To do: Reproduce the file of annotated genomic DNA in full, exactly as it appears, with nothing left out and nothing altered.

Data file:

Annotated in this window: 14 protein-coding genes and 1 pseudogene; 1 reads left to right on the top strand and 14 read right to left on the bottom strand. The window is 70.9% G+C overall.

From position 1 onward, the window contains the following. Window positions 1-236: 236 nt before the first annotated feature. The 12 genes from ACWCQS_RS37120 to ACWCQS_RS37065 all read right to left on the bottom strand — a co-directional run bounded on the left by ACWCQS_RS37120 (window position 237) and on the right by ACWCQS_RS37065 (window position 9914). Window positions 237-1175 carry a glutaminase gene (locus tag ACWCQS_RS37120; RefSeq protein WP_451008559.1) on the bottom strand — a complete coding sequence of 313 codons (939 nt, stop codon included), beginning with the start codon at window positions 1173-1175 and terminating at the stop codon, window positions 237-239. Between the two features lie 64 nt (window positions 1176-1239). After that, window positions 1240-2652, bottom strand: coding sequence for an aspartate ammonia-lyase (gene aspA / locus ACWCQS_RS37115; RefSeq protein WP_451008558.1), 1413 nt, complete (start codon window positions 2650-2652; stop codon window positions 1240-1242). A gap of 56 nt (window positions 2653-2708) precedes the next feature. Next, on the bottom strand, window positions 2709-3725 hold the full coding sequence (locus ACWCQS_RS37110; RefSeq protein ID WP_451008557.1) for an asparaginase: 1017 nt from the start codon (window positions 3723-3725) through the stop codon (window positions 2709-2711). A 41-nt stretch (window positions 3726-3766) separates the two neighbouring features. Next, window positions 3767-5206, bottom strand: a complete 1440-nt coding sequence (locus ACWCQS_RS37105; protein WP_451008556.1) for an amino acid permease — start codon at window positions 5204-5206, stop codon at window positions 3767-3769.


Annotated in this window: 14 protein-coding genes and 1 pseudogene; 1 reads left to right on the top strand and 14 read right to left on the bottom strand. The window is 70.9% G+C overall.

From position 1 onward, the window contains the following. Window positions 1-236: 236 nt before the first annotated feature. The 12 genes from ACWCQS_RS37120 to ACWCQS_RS37065 all read right to left on the bottom strand — a co-directional run bounded on the left by ACWCQS_RS37120 (window position 237) and on the right by ACWCQS_RS37065 (window position 9914). Window positions 237-1175 carry a glutaminase gene (locus tag ACWCQS_RS37120; RefSeq protein WP_451008559.1) on the bottom strand — a complete coding sequence of 313 codons (939 nt, stop codon included), beginning with the start codon at window positions 1173-1175 and terminating at the stop codon, window positions 237-239. Between the two features lie 64 nt (window positions 1176-1239). After that, window positions 1240-2652, bottom strand: coding sequence for an aspartate ammonia-lyase (gene aspA / locus ACWCQS_RS37115; RefSeq protein WP_451008558.1), 1413 nt, complete (start codon window positions 2650-2652; stop codon window positions 1240-1242). A gap of 56 nt (window positions 2653-2708) precedes the next feature. Next, on the bottom strand, window positions 2709-3725 hold the full coding sequence (locus ACWCQS_RS37110; RefSeq protein ID WP_451008557.1) for an asparaginase: 1017 nt from the start codon (window positions 3723-3725) through the stop codon (window positions 2709-2711). A 41-nt stretch (window positions 3726-3766) separates the two neighbouring features. Next, window positions 3767-5206, bottom strand: a complete 1440-nt coding sequence (locus ACWCQS_RS37105; protein WP_451008556.1) for an amino acid permease — start codon at window positions 5204-5206, stop codon at window positions 3767-3769.